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Neuropediatrics. 2015 Oct;46(5):313-20. doi: 10.1055/s-0035-1558435. Epub 2015 Aug 12.

The Effects of Ketogenic Diet on Seizures, Cognitive Functions, and Other Neurological Disorders in Classical Phenotype of Glucose Transporter 1 Deficiency Syndrome.

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Division of Pediatric Neurology, Department of Pediatrics, Erciyes University, School of Medicine, Kayseri, Turkey.
Division of Pediatric Nutrition and Metabolism, Department of Pediatrics, Erciyes University, School of Medicine, Kayseri, Turkey.
Departments of Neurosurgery, Neurobiology and Genetics, Yale School of Medicine, New Haven, United States.



The purpose of this study was to characterize patients who were diagnosed with glucose transporter protein 1 deficiency syndrome (Glut1D), and also to assess the efficacy of ketogenic diet (KD) therapy on seizure control, cognitive functions, and other neurological disorders.


We studied six unrelated patients with the classical phenotype of Glut1D, focusing on clinical and laboratory features, the KD therapy and outcome over the 25-month follow-up period.


Five patients became seizure-free with the onset of ketosis, and anticonvulsants were discontinued. Other neurological features such as ataxia, spasticity, and dystonia showed a less striking improvement than seizure control. There was no significant change in the intelligence quotient (IQ) level or microcephaly. In all patients, alertness, concentration, motivation, and activity resulted in a moderate improvement of variable degree. The early-onset adverse effects of KD were observed in five patients. The KD regimen failed in one patient, therefore, his diet was changed with an alternative to KD.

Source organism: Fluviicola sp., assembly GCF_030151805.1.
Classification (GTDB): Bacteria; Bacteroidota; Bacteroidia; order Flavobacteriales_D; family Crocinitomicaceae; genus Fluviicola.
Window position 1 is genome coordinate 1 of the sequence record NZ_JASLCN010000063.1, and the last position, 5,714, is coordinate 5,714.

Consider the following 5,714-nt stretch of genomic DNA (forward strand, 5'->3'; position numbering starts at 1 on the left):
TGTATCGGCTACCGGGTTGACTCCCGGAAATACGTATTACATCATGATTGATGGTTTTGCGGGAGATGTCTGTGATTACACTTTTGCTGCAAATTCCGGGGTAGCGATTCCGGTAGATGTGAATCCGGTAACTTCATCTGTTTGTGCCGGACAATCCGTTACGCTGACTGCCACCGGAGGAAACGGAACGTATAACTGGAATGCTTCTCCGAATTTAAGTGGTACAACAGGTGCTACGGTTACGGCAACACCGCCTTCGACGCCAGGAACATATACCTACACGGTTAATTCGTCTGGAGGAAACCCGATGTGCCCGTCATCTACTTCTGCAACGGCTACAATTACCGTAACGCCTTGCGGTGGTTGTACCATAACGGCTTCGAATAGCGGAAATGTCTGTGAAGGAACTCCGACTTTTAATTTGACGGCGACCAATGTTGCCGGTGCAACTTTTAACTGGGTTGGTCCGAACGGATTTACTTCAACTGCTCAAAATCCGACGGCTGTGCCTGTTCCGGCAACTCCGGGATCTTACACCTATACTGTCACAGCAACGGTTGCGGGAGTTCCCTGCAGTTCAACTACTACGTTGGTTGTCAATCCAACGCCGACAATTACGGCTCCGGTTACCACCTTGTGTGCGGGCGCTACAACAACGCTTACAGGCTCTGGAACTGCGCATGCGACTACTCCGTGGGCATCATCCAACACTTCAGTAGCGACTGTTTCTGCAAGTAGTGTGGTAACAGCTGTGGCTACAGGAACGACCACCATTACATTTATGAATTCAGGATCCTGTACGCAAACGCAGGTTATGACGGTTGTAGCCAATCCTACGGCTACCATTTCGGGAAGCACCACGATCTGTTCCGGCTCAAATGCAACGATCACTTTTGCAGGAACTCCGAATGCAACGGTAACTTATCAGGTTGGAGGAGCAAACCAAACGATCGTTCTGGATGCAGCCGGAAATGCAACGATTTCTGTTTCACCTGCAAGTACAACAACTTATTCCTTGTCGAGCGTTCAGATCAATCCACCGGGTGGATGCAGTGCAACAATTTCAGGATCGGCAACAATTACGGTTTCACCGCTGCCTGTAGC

Treatment with KD resulted in a marked improvement in seizures and cognitive functions but its effect appeared to be less striking on the other neurological disorders of the patients. When the classic KD is not tolerated, an alternative to KD may be helpful.

[Indexed for MEDLINE]

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